By on August 1, 2011

Today’s wild-ass rumor of the day really lives up to its wild-ass billing, combining equal parts conspiracy theory and ressentiment for a high-proof cocktail of crazy. In a blog (i.e. not very well thought-through) item at Automotive News [sub], Industry Editor James Treece primes the loco pump with an intriguing proposition:

Some commentators and bloggers assume that ownership explains what goes on in the auto industry. They argue that GM and Chrysler management have repeatedly bowed to the desires of their government and union owners over the last two years, and that government ownership has perverted the market in other ways as well.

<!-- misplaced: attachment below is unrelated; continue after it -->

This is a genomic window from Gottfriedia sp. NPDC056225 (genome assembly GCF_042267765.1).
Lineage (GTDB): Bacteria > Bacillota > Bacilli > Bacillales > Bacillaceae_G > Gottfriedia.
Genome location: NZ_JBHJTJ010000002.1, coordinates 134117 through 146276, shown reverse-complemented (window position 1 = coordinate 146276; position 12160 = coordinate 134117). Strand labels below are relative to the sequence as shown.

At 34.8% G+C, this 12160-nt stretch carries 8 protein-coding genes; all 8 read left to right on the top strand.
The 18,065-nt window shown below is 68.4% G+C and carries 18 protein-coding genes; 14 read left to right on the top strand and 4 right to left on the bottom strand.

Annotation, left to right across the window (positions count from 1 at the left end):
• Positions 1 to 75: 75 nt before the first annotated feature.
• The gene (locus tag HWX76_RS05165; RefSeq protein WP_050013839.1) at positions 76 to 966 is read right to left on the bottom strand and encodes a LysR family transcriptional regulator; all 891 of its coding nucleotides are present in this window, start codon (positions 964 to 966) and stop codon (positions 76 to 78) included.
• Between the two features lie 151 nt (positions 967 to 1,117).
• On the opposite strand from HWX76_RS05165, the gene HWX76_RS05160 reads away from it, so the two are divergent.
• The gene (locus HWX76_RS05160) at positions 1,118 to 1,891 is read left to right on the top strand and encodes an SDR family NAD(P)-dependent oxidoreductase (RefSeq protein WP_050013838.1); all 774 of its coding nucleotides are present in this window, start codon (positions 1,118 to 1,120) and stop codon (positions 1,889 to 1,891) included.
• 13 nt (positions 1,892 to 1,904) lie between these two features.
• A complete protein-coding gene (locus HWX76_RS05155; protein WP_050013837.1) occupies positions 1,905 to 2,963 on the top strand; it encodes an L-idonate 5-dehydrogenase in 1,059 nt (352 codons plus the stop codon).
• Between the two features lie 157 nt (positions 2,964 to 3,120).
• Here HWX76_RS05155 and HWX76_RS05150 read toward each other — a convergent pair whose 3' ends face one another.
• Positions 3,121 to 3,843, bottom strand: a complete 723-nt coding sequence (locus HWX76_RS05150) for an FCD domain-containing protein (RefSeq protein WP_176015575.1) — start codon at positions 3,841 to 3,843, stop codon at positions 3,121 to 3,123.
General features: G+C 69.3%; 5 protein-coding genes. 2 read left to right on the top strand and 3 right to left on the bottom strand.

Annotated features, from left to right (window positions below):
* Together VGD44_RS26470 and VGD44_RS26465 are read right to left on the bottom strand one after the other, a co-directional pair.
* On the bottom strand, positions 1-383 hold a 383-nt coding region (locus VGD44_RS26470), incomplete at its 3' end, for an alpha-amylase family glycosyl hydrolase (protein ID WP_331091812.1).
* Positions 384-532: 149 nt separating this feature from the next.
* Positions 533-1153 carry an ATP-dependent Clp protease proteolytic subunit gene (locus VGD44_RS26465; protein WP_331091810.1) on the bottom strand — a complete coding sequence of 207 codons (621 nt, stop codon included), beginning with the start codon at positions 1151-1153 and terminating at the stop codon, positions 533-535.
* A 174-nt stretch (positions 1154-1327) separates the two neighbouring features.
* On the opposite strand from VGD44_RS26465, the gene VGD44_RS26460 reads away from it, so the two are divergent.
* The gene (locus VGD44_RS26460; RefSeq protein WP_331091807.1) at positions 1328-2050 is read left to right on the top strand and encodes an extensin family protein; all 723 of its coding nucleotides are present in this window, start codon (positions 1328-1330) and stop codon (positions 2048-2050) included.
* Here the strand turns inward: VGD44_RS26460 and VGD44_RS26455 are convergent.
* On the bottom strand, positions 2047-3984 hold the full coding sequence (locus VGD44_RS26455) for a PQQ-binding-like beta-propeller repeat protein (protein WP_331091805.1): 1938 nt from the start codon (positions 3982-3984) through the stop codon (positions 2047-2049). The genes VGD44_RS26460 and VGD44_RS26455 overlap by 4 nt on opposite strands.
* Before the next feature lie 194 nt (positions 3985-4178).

Well, if that’s so, it’s fair to ask the same question about the latest fuel-economy rules — and the companies that oppose them.

Already the crazy is starting to show: the Detroit automakers are widely recognized to be the chief beneficiaries of the “compromise” modifications to Obama’s proposal. So if government-owned automakers didn’t actually roll over for regulators, why legitimize the crackpot theories of “some commentators and bloggers”? Because Treece has a crackpot theory of his own…

Treece notes that Volkswagen and Daimler were the most prominent dissenters from the CAFE “compromise,” and completely glossing over their reasons for doing so, he asks readers to “consider who owns them.”

The Emirate of Abu Dhabi, through Aabar Investments, owns 9 percent of Daimler.

Qatar owns 17 percent of the voting rights at Volkswagen.

If you claim GM’s management only supports the new CAFÉ numbers because its owners, one of whom is the U.S. government, tell it to, then answer me this: